In their statement, the LDS Church acknowledged that in all but 12 of the Church’s 101 Home Storage Centers in the U.S. and Canada, patrons will no longer self-can products, but they may still purchase these same items pre-canned or prepackaged at no additional cost. None of the 101 Home Storage Centers will be closed. Although the Church acknowledged that more stringent food safety regulations promulgated by the FDA are a factor, the primary reason for curtailing self-canning is efficiency:
While many individuals have enjoyed self-canning at the Church’s home storage centers, the advantages of providing pre-canned or prepackaged goods include:
-- It’s more efficient and cost effective for the Church to produce and ship high-quality, pre-canned or prepackaged goods in bulk rather than ship the same goods and empty cans to a location where individuals can them on their own.
-- By offering the goods pre-canned or prepackaged, the Church utilizes less warehouse space.
-- Pre-canned and prepackaged operations allow for higher quality and safer preparation of home storage food.
-- It is much more costly to maintain and upgrade facilities that must meet food production standards (such as in a self-canning operation) than it is to maintain a facility that simply distributes pre-canned and prepackaged food.
-- Volunteer personnel time can be used more efficiently.
The following 12 home storage centers will continue to offer self-canning for the time being as the Church continues to monitor the goods and services offered at home storage centers and makes adjustments as needed:
-- Lethbridge, Alberta, Canada
-- Mesa, Arizona
-- Boise, Idaho
-- Idaho Falls, Idaho
-- Carrollton, Texas
-- Lindon, Utah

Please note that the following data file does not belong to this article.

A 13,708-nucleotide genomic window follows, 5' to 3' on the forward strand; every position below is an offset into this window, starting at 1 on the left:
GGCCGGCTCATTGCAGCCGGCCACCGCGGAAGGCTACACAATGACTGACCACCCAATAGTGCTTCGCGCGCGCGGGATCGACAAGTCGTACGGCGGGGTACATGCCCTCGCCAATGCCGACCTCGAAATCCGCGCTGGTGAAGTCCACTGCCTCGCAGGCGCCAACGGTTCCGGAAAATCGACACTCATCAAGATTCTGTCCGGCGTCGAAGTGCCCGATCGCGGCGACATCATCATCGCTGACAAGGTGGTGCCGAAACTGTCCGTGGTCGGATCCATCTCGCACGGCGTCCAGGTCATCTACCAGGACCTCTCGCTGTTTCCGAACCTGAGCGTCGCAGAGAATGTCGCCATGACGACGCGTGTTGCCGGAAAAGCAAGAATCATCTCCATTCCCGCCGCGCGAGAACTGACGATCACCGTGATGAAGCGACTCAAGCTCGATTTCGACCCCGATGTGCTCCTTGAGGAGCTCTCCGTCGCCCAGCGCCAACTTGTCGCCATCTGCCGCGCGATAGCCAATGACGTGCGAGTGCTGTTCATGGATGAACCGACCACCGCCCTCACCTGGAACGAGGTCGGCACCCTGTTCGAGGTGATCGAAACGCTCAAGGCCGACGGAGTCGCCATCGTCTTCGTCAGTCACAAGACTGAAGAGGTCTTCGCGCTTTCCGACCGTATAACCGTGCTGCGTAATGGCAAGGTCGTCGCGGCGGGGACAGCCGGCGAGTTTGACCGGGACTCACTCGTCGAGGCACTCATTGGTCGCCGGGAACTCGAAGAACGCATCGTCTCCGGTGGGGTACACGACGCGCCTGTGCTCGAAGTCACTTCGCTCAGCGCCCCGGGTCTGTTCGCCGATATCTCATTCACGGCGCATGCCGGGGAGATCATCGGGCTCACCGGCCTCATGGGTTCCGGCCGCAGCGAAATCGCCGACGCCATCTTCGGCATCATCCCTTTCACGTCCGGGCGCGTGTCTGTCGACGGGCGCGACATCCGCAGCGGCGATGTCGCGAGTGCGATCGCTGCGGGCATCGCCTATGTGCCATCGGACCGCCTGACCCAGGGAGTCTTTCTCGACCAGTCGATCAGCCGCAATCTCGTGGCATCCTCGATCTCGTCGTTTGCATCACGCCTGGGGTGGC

-- Logan, Utah
-- Ogden, Utah
-- Salt Lake City, Utah (Welfare Square)
-- Sandy, Utah
-- Springville, Utah
-- St. George, Utah
The remaining 89 centers, all listed HERE, will provide pre-canned goods. One reason why only the canneries in the western part of the U.S. and Canada will remain operational is because the concentration of Mormons (and pool of prospective volunteers) in much higher in this area than back East. Although non-Mormons use the facilities, the majority of users are Mormon.
In their story on this issue, KSL Channel 5 identified blogger Kellene Bishop as one of the primary bloggers pushing the original story. On June 18th, on her Preparednesspro website, Bishop responded to the LDS Church's new statement in this post, noting that it substantiated one aspect of the story that she originally published on May 4th; namely, that all canneries east of the Mississippi would stop canning activities. She said she contacted 25 different people connected with 14 different canneries before publishing her original story, and that all of them gave her similar information. Consequently, I'd say she engaged in adequate due diligence, and was not intending to exaggerate or hype the situation. Her explanation is plausible.
The issue continues to be discussed on the LDS Freedom Forum.